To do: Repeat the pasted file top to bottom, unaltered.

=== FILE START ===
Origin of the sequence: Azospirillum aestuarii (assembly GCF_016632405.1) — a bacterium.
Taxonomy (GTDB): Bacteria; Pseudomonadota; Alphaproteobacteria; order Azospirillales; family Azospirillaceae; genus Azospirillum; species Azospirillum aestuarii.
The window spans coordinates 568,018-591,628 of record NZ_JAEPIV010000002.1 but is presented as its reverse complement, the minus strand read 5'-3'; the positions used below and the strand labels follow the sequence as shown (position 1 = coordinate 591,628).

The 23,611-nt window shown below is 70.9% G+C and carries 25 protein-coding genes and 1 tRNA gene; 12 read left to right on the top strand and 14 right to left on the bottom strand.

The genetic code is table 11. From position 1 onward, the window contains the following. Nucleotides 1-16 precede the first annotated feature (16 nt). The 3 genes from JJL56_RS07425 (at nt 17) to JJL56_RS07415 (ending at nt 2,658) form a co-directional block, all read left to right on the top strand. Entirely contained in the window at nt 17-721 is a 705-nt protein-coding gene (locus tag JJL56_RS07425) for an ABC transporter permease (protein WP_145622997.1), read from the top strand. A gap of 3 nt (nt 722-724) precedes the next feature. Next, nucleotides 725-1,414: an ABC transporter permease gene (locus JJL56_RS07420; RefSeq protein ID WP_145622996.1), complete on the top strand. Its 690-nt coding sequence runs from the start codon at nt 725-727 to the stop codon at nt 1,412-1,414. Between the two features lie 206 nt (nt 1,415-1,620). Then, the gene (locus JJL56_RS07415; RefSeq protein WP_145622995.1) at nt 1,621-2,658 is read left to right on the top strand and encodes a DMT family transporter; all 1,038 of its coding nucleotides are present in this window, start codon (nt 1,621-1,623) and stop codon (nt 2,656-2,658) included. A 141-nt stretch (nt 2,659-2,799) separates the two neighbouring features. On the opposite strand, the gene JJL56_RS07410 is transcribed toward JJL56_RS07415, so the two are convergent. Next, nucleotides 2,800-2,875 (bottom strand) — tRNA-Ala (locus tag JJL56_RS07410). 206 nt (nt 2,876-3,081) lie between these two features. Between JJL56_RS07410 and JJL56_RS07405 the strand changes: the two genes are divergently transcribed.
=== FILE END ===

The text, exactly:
Origin of the sequence: Azospirillum aestuarii (assembly GCF_016632405.1) — a bacterium.
Taxonomy (GTDB): Bacteria; Pseudomonadota; Alphaproteobacteria; order Azospirillales; family Azospirillaceae; genus Azospirillum; species Azospirillum aestuarii.
The window spans coordinates 568,018-591,628 of record NZ_JAEPIV010000002.1 but is presented as its reverse complement, the minus strand read 5'-3'; the positions used below and the strand labels follow the sequence as shown (position 1 = coordinate 591,628).

The 23,611-nt window shown below is 70.9% G+C and carries 25 protein-coding genes and 1 tRNA gene; 12 read left to right on the top strand and 14 right to left on the bottom strand.

The genetic code is table 11. From position 1 onward, the window contains the following. Nucleotides 1-16 precede the first annotated feature (16 nt). The 3 genes from JJL56_RS07425 (at nt 17) to JJL56_RS07415 (ending at nt 2,658) form a co-directional block, all read left to right on the top strand. Entirely contained in the window at nt 17-721 is a 705-nt protein-coding gene (locus tag JJL56_RS07425) for an ABC transporter permease (protein WP_145622997.1), read from the top strand. A gap of 3 nt (nt 722-724) precedes the next feature. Next, nucleotides 725-1,414: an ABC transporter permease gene (locus JJL56_RS07420; RefSeq protein ID WP_145622996.1), complete on the top strand. Its 690-nt coding sequence runs from the start codon at nt 725-727 to the stop codon at nt 1,412-1,414. Between the two features lie 206 nt (nt 1,415-1,620). Then, the gene (locus JJL56_RS07415; RefSeq protein WP_145622995.1) at nt 1,621-2,658 is read left to right on the top strand and encodes a DMT family transporter; all 1,038 of its coding nucleotides are present in this window, start codon (nt 1,621-1,623) and stop codon (nt 2,656-2,658) included. A 141-nt stretch (nt 2,659-2,799) separates the two neighbouring features. On the opposite strand, the gene JJL56_RS07410 is transcribed toward JJL56_RS07415, so the two are convergent. Next, nucleotides 2,800-2,875 (bottom strand) — tRNA-Ala (locus tag JJL56_RS07410). 206 nt (nt 2,876-3,081) lie between these two features. Between JJL56_RS07410 and JJL56_RS07405 the strand changes: the two genes are divergently transcribed.